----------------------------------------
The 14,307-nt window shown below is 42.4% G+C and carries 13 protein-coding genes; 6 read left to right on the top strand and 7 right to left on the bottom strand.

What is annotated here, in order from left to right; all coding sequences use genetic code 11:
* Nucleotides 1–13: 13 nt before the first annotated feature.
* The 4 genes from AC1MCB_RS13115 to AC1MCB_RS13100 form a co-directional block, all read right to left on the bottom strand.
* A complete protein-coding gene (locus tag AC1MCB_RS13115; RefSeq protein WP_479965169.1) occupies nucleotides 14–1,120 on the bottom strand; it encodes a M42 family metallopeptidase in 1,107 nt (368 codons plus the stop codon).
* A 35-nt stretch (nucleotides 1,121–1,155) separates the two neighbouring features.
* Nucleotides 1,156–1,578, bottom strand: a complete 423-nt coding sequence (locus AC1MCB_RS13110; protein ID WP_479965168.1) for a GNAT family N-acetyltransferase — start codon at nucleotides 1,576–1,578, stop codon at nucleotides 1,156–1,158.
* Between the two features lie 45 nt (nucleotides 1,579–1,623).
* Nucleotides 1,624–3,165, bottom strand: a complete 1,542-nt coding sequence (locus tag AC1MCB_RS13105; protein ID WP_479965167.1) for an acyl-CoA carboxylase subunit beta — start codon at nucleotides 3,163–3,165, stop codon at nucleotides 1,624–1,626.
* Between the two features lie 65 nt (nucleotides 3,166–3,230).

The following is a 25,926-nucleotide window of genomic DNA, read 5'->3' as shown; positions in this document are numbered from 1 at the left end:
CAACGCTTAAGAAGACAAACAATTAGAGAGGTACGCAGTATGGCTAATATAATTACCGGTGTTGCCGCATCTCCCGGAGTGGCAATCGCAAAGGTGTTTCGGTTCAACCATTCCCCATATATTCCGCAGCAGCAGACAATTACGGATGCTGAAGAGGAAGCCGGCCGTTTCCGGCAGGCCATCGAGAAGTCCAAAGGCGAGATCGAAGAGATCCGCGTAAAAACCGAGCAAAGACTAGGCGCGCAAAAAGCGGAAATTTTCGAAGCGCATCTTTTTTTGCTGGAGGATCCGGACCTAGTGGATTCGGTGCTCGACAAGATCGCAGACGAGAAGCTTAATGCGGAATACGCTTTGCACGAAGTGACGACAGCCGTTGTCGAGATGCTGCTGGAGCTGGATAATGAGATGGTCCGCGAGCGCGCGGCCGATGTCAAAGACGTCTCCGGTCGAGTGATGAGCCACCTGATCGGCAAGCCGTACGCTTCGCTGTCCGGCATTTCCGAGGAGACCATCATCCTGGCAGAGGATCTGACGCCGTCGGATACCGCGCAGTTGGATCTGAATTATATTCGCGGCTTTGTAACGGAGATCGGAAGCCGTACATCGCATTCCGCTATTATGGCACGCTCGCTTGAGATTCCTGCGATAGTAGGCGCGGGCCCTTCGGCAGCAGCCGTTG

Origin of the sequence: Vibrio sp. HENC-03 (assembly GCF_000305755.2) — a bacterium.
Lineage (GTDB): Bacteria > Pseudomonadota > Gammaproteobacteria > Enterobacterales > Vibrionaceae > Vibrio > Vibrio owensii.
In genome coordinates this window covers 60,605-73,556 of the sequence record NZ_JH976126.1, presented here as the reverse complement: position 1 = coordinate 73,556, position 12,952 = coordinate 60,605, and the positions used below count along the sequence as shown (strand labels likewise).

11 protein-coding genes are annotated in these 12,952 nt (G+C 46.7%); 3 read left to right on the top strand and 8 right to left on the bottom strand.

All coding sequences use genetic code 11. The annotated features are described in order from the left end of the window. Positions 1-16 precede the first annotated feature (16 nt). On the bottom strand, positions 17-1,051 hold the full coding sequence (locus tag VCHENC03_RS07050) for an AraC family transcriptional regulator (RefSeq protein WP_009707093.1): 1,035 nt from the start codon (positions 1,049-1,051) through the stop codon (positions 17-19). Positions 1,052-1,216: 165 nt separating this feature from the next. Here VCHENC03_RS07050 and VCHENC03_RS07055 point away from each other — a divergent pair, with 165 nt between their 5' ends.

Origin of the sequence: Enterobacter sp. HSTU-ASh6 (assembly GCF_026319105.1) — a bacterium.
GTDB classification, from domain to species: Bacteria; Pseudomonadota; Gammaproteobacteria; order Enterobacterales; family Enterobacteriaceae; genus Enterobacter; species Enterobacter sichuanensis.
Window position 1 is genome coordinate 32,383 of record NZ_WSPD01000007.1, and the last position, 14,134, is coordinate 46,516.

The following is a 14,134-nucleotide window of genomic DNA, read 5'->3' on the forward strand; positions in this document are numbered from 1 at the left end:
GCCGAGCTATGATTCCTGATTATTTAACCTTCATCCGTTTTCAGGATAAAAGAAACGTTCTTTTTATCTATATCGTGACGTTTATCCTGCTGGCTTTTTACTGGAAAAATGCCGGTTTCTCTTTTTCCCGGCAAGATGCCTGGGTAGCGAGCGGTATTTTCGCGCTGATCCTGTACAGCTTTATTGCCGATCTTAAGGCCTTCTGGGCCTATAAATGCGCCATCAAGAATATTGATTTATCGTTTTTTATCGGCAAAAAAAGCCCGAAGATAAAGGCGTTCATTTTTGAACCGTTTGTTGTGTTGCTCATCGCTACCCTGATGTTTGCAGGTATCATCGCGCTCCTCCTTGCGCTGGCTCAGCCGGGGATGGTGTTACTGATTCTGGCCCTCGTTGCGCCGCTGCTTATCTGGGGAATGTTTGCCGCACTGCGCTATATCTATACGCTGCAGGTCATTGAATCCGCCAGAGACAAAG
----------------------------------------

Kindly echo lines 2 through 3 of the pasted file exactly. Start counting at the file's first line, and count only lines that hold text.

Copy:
What is annotated here, in order from left to right; all coding sequences use genetic code 11:
* Nucleotides 1–13: 13 nt before the first annotated feature.